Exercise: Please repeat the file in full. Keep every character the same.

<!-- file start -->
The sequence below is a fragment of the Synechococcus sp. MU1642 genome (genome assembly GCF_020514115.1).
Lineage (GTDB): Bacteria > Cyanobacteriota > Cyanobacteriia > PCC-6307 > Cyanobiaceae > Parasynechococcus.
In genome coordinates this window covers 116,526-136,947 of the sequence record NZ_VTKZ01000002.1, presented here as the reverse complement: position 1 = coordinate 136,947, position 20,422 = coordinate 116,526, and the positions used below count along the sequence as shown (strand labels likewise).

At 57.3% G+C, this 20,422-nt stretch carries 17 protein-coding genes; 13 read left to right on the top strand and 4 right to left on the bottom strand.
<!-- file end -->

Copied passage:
The sequence below is a fragment of the Synechococcus sp. MU1642 genome (genome assembly GCF_020514115.1).
Lineage (GTDB): Bacteria > Cyanobacteriota > Cyanobacteriia > PCC-6307 > Cyanobiaceae > Parasynechococcus.
In genome coordinates this window covers 116,526-136,947 of the sequence record NZ_VTKZ01000002.1, presented here as the reverse complement: position 1 = coordinate 136,947, position 20,422 = coordinate 116,526, and the positions used below count along the sequence as shown (strand labels likewise).

At 57.3% G+C, this 20,422-nt stretch carries 17 protein-coding genes; 13 read left to right on the top strand and 4 right to left on the bottom strand.